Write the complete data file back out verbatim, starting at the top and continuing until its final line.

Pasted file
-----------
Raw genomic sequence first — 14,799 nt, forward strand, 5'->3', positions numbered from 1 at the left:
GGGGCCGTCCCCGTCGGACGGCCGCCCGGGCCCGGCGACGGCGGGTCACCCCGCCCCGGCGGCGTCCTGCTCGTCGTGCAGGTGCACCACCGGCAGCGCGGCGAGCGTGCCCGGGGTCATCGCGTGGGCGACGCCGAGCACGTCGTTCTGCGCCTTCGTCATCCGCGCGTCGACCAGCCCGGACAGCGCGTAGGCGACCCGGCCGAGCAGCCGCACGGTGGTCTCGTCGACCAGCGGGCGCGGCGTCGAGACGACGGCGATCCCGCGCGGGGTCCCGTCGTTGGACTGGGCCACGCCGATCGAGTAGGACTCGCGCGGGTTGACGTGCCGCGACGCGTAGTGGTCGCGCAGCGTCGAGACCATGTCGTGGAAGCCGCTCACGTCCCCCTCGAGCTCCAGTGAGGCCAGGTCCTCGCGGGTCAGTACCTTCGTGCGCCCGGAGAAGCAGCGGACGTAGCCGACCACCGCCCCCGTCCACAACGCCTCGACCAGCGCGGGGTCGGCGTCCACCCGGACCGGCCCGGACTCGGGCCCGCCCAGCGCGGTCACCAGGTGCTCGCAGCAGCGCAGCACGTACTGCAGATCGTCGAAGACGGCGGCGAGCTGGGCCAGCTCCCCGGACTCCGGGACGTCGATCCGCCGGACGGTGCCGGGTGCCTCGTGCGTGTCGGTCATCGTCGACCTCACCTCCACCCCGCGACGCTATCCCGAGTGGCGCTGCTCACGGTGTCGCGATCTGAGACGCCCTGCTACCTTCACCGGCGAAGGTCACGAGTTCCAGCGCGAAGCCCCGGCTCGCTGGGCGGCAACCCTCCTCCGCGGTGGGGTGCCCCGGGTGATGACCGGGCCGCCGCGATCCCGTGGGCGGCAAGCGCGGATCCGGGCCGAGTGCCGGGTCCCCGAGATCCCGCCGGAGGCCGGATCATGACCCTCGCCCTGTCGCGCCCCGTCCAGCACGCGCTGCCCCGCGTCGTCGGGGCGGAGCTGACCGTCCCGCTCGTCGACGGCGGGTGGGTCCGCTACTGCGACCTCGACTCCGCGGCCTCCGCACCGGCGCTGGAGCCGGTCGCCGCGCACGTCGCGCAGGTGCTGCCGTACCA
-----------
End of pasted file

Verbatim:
Raw genomic sequence first — 14,799 nt, forward strand, 5'->3', positions numbered from 1 at the left:
GGGGCCGTCCCCGTCGGACGGCCGCCCGGGCCCGGCGACGGCGGGTCACCCCGCCCCGGCGGCGTCCTGCTCGTCGTGCAGGTGCACCACCGGCAGCGCGGCGAGCGTGCCCGGGGTCATCGCGTGGGCGACGCCGAGCACGTCGTTCTGCGCCTTCGTCATCCGCGCGTCGACCAGCCCGGACAGCGCGTAGGCGACCCGGCCGAGCAGCCGCACGGTGGTCTCGTCGACCAGCGGGCGCGGCGTCGAGACGACGGCGATCCCGCGCGGGGTCCCGTCGTTGGACTGGGCCACGCCGATCGAGTAGGACTCGCGCGGGTTGACGTGCCGCGACGCGTAGTGGTCGCGCAGCGTCGAGACCATGTCGTGGAAGCCGCTCACGTCCCCCTCGAGCTCCAGTGAGGCCAGGTCCTCGCGGGTCAGTACCTTCGTGCGCCCGGAGAAGCAGCGGACGTAGCCGACCACCGCCCCCGTCCACAACGCCTCGACCAGCGCGGGGTCGGCGTCCACCCGGACCGGCCCGGACTCGGGCCCGCCCAGCGCGGTCACCAGGTGCTCGCAGCAGCGCAGCACGTACTGCAGATCGTCGAAGACGGCGGCGAGCTGGGCCAGCTCCCCGGACTCCGGGACGTCGATCCGCCGGACGGTGCCGGGTGCCTCGTGCGTGTCGGTCATCGTCGACCTCACCTCCACCCCGCGACGCTATCCCGAGTGGCGCTGCTCACGGTGTCGCGATCTGAGACGCCCTGCTACCTTCACCGGCGAAGGTCACGAGTTCCAGCGCGAAGCCCCGGCTCGCTGGGCGGCAACCCTCCTCCGCGGTGGGGTGCCCCGGGTGATGACCGGGCCGCCGCGATCCCGTGGGCGGCAAGCGCGGATCCGGGCCGAGTGCCGGGTCCCCGAGATCCCGCCGGAGGCCGGATCATGACCCTCGCCCTGTCGCGCCCCGTCCAGCACGCGCTGCCCCGCGTCGTCGGGGCGGAGCTGACCGTCCCGCTCGTCGACGGCGGGTGGGTCCGCTACTGCGACCTCGACTCCGCGGCCTCCGCACCGGCGCTGGAGCCGGTCGCCGCGCACGTCGCGCAGGTGCTGCCGTACCA